Tech Trek inspires girls to follow science
Recently returned from a week-long stay at Stanford University, a group of seven junior high school girls can’t stop talking about science, math and computer technology.
The girls were selected from 18 applicants from area schools by the local chapter of the American University Women Association for the group’s annual Tech Trek event. Several businesses donated money to cover the $800 expense of sending the girls to the week-long camp.
“This is the most we’ve had and we’re hoping we can do more next year,” said member Carole Gibson.
A total of 83 soon-to-be 8th grade girls from Northern California participated in the camp taught by women professors. It’s designed to encourage more girls to follow careers in science and math fields historically dominated by men.
Emma Lay, 13, said the camp taught her she is not alone and there is more gender balance in the field then she originally thought. Lay is interested in learning about the pharmaceutical trade or pursue a career in environmental science or chemistry.
The girls learned about marine biology while petting a stingray and baby shark on a boat trip in the San Francisco Bay. They dissected squids, got a close up look at live bat and learned about banking and robotics.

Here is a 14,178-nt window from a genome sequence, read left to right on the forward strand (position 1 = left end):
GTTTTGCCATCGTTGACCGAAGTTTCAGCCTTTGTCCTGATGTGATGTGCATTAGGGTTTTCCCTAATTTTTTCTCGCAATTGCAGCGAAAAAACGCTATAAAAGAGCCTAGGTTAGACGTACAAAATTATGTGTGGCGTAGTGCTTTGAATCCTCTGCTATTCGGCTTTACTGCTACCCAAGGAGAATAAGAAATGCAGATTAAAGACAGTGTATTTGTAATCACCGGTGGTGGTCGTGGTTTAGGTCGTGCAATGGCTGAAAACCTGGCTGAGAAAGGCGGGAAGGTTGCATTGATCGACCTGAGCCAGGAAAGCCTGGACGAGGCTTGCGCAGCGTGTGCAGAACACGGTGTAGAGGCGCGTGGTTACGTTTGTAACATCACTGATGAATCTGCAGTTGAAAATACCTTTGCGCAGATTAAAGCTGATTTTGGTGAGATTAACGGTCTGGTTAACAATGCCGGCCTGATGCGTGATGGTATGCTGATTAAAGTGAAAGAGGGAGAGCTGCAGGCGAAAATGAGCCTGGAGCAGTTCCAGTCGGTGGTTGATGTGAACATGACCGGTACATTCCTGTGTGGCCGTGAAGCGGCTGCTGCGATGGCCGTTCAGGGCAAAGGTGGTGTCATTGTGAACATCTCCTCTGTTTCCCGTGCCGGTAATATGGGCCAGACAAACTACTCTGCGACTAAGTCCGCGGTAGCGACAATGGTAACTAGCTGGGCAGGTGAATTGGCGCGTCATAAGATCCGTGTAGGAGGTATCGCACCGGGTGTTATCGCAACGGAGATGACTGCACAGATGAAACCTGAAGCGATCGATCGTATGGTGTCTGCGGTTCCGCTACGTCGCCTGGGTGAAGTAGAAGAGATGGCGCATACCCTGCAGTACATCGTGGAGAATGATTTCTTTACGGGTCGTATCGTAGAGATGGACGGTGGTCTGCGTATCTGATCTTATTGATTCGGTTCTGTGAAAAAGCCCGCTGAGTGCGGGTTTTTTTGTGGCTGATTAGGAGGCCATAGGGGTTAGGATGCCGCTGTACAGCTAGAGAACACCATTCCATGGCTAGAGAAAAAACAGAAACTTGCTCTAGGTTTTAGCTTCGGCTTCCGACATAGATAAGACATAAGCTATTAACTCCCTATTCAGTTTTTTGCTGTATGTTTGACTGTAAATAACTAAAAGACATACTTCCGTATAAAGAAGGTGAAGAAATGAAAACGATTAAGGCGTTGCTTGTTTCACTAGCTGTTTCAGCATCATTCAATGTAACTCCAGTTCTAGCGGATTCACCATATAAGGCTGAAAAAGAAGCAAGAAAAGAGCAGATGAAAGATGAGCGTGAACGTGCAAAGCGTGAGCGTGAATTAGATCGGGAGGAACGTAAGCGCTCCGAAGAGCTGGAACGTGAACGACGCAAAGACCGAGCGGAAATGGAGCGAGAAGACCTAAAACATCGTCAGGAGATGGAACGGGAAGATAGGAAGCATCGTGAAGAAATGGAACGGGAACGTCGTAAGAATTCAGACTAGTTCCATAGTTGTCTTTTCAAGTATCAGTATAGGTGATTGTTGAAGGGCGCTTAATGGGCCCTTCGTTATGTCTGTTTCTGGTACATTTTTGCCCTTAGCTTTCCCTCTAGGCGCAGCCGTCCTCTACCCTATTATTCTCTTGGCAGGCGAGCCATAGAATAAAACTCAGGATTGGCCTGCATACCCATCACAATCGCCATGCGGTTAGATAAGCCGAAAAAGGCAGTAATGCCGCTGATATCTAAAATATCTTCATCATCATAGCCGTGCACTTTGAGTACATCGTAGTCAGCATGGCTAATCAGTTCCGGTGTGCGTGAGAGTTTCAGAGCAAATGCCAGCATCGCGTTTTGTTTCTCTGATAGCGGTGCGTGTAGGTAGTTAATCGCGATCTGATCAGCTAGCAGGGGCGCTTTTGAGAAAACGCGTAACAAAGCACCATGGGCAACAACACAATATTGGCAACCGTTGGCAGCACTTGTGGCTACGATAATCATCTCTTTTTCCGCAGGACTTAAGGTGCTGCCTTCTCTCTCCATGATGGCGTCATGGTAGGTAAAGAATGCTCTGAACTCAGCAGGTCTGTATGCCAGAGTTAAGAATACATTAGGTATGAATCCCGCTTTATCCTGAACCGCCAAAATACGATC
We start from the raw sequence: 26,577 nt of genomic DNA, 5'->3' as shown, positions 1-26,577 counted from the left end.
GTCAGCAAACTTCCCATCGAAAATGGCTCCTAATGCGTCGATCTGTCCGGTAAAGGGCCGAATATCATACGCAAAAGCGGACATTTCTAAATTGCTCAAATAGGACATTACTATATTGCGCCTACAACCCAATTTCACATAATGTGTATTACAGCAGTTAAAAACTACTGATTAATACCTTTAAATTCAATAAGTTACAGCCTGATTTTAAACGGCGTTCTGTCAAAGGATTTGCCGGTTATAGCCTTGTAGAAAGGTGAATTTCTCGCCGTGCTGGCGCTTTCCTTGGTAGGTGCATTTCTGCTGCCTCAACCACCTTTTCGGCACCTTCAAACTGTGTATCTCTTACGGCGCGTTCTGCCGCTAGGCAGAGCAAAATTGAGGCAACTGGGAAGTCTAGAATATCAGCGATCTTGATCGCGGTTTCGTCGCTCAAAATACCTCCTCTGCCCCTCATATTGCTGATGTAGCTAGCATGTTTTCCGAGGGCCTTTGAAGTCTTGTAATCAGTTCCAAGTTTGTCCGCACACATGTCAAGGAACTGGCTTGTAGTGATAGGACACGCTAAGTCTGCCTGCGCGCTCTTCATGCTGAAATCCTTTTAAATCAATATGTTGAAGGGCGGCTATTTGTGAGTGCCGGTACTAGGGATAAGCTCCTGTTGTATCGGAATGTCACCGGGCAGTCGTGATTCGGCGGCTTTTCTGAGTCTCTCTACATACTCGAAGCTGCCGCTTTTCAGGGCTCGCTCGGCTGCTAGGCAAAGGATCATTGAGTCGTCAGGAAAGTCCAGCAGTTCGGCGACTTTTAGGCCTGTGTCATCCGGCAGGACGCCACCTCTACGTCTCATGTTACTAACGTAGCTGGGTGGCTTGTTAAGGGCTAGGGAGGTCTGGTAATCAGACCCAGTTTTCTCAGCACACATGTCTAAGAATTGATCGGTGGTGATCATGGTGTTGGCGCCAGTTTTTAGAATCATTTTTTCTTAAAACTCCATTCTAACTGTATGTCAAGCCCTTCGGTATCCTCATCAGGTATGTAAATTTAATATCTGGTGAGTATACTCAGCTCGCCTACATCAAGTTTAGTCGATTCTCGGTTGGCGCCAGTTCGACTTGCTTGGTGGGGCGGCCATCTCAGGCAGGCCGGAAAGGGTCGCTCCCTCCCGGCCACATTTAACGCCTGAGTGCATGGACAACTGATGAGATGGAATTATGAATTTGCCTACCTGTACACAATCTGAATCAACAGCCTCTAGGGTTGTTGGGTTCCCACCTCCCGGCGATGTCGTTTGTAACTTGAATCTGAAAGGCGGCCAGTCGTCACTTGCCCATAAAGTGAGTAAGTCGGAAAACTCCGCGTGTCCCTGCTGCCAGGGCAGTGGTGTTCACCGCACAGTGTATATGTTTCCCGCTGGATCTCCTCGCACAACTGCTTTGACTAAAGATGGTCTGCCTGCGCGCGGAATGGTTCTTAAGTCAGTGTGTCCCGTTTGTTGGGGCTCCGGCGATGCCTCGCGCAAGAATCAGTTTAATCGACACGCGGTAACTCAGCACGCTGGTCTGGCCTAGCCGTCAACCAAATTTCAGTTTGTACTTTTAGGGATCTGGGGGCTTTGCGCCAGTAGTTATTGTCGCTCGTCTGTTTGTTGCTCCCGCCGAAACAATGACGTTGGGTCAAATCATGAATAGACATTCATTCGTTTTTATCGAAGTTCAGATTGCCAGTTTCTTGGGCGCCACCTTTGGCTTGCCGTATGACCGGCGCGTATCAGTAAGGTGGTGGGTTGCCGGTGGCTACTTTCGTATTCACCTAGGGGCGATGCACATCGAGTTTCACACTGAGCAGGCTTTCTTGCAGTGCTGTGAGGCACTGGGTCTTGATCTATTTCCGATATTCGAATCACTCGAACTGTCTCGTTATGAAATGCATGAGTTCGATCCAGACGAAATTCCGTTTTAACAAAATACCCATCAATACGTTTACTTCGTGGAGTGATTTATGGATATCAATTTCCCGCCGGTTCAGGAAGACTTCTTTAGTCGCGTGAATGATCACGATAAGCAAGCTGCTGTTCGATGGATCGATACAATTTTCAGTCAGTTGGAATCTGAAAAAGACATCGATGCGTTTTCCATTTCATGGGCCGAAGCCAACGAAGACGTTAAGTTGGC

During professional women’s night, a Pixar director of lighting for the film Wall-e paid a visit along with a veterinarian and a chemist.
“After talking with the Pixar lady, I’ve decided I want to go into computer science,” said Samantha Schultz.
“You always hear about famous scientists. It was really cool to be able to see them and ask them questions. It wasn’t just facts. It was good life knowledge to have for the future,” said Samantha Saccomanoo, 13, who is considering a career in zoology or botany.
“I came out with a better understanding of topics,” said Lucy Haworth, 13.
“I kind of prefer more forensic science. I like separating things out of DNA,” said Samantha Randall, 13.
“I want to find a cure for Epidermolysis Bullosa,” a rare genetic disease of the skin, said Katheryn Rein, 13 who lost a friend to the disease. Rein has an aunt who is a research chemist.
Gymnast Katherine Magill is interested in the health field as well as solving mysteries through forensics. Magill foresees herself landing a higher paid job with a science background.
All of the girls showed interest in taking advanced science and math classes once they enter high school.
To contact Staff Writer Laura Brown, e-mail email@example.com or call 477-4231.
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